Our Vineyard

Nothing Worth Treasuring Ever Came Easy

Terroir is a French term, it has no equivalent English translation. It simply means all the natural elements that contribute to a wine’s taste. Soil, rocks, climate, exposure to the elements etc. The most important factor for me, is the soil. Having spent a large part of my life in France it is what I am obsessed about more than anything. It’s what separates the great from the good. No matter what you do to a wine during the winemaking process, it is ultimately the soil and what’s beneath it which will define its longterm character.

Seeing as the soil is our greatest asset I make sure we look after it. Organic nutrition and not using herbicides is an absolute must for me. If we want to extract unique flavours from these vines then they have to be in a healthy, well-structured and balanced state to do so. It is certainly more work than conventional viticulture but if it will make a sparkling wine that has true character and individuality, which I believe it has, then it is certainly worth it.

I had a good feeling about this site from the day I stood on a cold, rainy February day in 2010. As the soil was ploughed, the vines planted the winery built and the wines made this feeling has grown into pure excitement.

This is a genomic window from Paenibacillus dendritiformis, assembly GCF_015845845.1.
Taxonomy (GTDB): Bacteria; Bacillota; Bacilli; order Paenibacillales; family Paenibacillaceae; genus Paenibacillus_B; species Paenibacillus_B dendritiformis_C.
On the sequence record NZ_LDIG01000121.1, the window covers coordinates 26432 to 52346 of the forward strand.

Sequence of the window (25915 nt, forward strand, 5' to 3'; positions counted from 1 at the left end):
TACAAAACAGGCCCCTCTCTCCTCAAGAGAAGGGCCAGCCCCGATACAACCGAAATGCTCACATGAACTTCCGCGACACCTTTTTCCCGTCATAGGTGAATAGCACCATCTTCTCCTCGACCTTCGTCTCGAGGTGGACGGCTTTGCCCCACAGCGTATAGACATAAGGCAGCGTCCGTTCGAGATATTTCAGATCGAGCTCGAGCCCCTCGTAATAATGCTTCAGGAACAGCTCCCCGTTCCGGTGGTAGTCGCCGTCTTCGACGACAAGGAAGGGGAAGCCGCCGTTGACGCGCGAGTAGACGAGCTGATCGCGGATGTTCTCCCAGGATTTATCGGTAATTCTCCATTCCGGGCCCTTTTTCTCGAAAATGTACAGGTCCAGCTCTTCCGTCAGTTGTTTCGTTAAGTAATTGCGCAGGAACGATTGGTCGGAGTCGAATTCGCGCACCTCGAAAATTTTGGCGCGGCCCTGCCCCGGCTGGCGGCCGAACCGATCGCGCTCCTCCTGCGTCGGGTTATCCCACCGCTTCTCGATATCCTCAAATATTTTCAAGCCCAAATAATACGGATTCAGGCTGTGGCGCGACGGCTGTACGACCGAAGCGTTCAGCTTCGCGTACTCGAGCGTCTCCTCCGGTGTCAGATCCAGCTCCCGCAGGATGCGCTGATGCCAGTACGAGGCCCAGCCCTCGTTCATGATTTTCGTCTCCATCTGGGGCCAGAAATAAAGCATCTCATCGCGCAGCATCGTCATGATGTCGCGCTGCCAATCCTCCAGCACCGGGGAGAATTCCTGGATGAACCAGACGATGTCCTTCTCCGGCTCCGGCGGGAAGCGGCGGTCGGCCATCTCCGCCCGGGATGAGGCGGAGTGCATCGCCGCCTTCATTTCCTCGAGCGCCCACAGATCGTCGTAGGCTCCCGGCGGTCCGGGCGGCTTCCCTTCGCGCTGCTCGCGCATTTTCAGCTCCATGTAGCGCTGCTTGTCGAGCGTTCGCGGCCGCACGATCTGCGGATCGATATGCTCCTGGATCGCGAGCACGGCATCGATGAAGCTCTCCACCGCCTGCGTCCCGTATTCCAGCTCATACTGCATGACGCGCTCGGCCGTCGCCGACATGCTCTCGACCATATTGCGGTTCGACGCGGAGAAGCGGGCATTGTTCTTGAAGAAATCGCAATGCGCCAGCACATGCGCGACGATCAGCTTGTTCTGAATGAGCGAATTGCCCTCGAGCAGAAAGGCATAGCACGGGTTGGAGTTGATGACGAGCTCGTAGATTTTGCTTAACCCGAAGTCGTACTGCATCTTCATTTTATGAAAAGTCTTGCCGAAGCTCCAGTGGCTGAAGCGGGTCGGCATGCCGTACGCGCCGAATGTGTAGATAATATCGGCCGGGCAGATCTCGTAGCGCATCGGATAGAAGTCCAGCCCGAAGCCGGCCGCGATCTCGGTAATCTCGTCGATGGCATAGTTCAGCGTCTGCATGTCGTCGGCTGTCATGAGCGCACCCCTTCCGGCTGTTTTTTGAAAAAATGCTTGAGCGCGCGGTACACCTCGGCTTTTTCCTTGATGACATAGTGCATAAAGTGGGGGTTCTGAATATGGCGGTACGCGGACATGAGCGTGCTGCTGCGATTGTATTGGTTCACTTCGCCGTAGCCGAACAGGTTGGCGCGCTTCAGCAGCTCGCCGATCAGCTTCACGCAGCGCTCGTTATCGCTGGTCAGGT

Our single vineyard sits on an ancient Thames gravel terrace, where water flowed about 450,000 years ago. For thousands of years the Thames cut down into the gravels and chalk, and left a terrace with steep slopes with large deposits of flint gravel, mixed into thick orange clay lying on top of the chalk. This is classic ‘Thames Terroir’ and exists all around the valley at various heights above sea level. Being quite central and away from the coast we experience high summer day temperatures with cooler nights that preserve our precious acidity. All in all I feel very lucky to have found this site, but our job now is to show the world what it can produce.

“I am astounded by the quality Henry has achieved from such young vines. The future of Harrow & Hope looks bright.”

Dr Tony Jordan